One THE MAD DOCTOR bent over the young reddish-blond-haired girl strapped to his table. His scalpel glinted dangerously in the harsh glow from the overhead lights in the operating room. “You’ll bother me no more!” he said with an evil cackle.
He lifted his hand high above her chest, ready to plunge the knife in.
Bess Marvin covered her eyes. “I can’t look! Tell me when it’s over!”
Nancy Drew glanced up from the television screen, amused by her friend’s terrified look. “Don’t worry. The hero’s about to come and save her.”
“How can you tell?”
“By the music, Bess. It’s definitely hero music,” Nancy answered.
“Why can’t she save herself?” asked George Fayne, Bess’s cousin and one of Nancy’s best friends.
“Because she’s trapped with a maniac!” declared Bess, flipping her blond hair behind her ears.
At that moment the movie’s hero threw open the door to the operating room and wrestled the doctor for the scalpel. The scalpel clattered to the floor, and the villainous doctor staggered toward the door. The heroine’s eyes fluttered open.
“Oh, Robert . . .”
George jumped up from the couch and snapped the television set off, disgusted. “I can’t stand a wimpy heroine.”
“Me, neither.” Nancy stretched and yawned. “I thought this movie would be better.”
The three friends were seated in the Drews’ den, eating popcorn and spending a quiet Saturday night at home.
“Since when are you interested in medical thrillers?” Bess asked as Nancy rewound the videotape.
“Since Ned decided to enroll in a week-long seminar at Westmoor University Medical School,” Nancy answered. Ned Nickerson was Nancy’s steady boyfriend and a student at Emerson College. “All next week he’ll be right here in River Heights, at the med school. He’s going to be studying hospital administration.”
“Hospital administration, huh?” George said. “Will he have any time off?”
“I don’t know, but I hope so. I’m seeing him tomorrow night before the seminar starts, but I think he’ll be pretty busy after that. His friend Trevor Callahan is a second-year resident at the school and hospital here, and I know Ned wants to spend time with him.” Nancy hit the eject button, and the tape popped out of the machine.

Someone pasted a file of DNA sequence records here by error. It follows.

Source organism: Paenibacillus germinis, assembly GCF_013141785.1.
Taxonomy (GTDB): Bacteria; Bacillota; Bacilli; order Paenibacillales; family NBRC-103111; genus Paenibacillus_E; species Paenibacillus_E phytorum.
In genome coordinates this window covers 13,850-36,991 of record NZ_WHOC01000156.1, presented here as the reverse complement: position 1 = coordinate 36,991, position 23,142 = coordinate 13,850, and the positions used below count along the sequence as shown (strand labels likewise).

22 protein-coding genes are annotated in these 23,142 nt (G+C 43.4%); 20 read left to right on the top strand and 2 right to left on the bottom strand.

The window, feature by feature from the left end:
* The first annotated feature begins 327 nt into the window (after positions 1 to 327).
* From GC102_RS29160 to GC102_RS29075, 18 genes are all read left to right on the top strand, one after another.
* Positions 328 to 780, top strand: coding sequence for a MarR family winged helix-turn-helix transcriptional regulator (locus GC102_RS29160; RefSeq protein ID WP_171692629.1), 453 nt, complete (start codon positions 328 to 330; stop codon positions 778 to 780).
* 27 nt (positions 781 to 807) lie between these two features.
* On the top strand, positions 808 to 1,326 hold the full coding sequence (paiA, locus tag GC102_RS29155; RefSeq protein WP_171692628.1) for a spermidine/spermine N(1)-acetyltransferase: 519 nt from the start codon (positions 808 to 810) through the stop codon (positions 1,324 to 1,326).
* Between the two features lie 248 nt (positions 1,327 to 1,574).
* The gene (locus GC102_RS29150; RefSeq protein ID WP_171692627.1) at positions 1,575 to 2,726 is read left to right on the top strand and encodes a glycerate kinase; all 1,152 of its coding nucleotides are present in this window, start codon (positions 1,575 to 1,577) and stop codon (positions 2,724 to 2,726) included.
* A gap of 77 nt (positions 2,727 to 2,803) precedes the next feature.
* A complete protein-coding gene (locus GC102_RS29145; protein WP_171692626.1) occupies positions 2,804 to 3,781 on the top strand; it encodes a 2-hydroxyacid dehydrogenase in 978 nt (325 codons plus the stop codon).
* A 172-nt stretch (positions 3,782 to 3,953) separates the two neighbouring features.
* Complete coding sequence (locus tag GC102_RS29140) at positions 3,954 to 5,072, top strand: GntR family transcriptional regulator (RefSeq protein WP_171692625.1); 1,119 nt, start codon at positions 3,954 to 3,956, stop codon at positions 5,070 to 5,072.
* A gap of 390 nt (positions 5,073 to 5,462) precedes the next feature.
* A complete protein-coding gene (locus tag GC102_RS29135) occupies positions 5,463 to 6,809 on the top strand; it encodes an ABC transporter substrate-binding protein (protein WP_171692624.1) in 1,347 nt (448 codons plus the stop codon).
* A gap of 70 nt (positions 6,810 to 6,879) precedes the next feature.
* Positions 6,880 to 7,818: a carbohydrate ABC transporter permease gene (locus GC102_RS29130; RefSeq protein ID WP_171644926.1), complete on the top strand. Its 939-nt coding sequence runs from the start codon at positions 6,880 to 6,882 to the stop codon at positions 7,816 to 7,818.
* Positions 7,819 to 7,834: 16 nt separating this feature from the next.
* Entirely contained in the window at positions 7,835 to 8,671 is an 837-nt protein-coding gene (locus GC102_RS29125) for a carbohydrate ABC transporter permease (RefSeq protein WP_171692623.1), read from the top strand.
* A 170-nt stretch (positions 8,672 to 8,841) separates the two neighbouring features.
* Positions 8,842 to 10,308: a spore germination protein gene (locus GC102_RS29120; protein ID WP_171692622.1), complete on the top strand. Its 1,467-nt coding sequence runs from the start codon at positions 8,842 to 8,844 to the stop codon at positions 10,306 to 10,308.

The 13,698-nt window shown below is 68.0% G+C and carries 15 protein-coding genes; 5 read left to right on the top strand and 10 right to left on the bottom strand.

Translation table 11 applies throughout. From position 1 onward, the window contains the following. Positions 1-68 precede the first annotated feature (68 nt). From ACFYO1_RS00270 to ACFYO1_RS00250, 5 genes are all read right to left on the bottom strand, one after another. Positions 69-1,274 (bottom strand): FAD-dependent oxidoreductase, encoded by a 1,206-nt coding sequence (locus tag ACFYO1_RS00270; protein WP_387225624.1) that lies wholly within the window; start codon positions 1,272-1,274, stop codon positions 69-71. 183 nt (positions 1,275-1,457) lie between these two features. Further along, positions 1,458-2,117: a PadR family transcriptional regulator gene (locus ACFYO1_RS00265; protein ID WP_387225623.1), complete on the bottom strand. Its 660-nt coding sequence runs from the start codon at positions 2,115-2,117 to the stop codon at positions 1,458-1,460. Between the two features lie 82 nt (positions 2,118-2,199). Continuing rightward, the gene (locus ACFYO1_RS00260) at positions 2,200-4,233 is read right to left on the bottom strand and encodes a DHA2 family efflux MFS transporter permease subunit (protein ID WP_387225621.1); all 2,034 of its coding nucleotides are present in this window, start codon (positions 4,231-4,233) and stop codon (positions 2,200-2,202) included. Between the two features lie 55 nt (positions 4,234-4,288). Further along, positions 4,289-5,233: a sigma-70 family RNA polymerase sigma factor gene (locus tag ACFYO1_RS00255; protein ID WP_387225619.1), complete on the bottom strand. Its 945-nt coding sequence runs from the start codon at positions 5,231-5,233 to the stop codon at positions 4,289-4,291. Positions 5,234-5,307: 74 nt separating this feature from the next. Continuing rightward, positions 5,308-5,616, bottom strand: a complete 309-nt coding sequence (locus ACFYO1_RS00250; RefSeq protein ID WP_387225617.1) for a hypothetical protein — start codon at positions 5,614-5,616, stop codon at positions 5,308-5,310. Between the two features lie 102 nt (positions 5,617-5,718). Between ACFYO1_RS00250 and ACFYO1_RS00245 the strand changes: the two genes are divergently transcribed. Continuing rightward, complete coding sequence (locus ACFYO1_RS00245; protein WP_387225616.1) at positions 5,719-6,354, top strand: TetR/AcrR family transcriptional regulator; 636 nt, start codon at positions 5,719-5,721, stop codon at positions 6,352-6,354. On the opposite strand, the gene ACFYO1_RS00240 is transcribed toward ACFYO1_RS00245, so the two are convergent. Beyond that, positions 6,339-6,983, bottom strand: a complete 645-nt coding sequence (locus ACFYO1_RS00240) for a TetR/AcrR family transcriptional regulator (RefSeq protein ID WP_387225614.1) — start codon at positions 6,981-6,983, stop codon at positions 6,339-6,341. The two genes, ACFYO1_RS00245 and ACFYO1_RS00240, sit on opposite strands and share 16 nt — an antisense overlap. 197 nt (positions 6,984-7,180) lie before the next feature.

“Trevor?” Bess asked. “I don’t think I’ve met him.”
“You haven’t,” Nancy admitted. “Actually, neither have I. Trevor’s family has lived down the block from the Nickersons for a while, but Trevor’s older than Ned and he’s been off at medical school for years.”
“He’s a second-year resident? What exactly does that mean?” George asked, reaching for another handful of popcorn. “Is he still a student?”
“Well, yes—in a sense. But Trevor’s a real doctor, too. He finished medical school, and now he’s doing his residency.”
“Well, Trevor won’t take up all Ned’s spare time, will he?” Bess asked. She pulled on her denim jacket. “You should still have some time for fun.”
“I hope so.”
Nancy walked Bess and George to the door, then locked up the house and climbed into bed, folding her arms under her head. She was eager for Sunday to come and for Ned to start his seminar.
“Trevor or no Trevor, you’re going to spend some time with me, Ned Nickerson,” Nancy said, staring up at the dark ceiling with a smile on her face.
• • •
“Are you sure you want to get involved in hospital administration?” Nancy asked Ned as she pulled against her seat belt to look out the windshield.
She was peering through the early-evening shadows, trying to get a good look at the prestigious medical school. The hospital, a huge gray stone building, stood in the forefront of the campus. A smaller building flanked it on the south. The dorms were clustered around the parking lot, and farther back, across a grassy parkway, stood an older ivy-covered brick building.
“Not exactly,” Ned admitted, pulling into a parking spot near one of the dorms. It was four stories high, and a covered walkway extended from the front door to the parking lot. “That’s why I’m attending this seminar—to see if I like the business end of running a hospital.”
Nancy sent him a sidelong look. Ned was rugged and good-looking with an easy smile and an athletic build. She couldn’t imagine anyone else being her steady boyfriend. She was thrilled to see him and spend time with him. “You know, I’ve always wondered what it would be like to work in a hospital.”
Ned laughed. “Nurse Nancy, eh?” He tousled her reddish blond hair affectionately.
“Very funny. I was thinking more about Doctor Drew.”
Grinning, Ned said, “Well, you’re about to meet Doctor Callahan. Trevor said he and April, his fiancée, would meet us in front of this building. Then we’re all going to dinner.”
Nancy knew very little about Trevor except what Ned had told her. She knew he was specializing in cardiology, hoping to be a heart surgeon soon.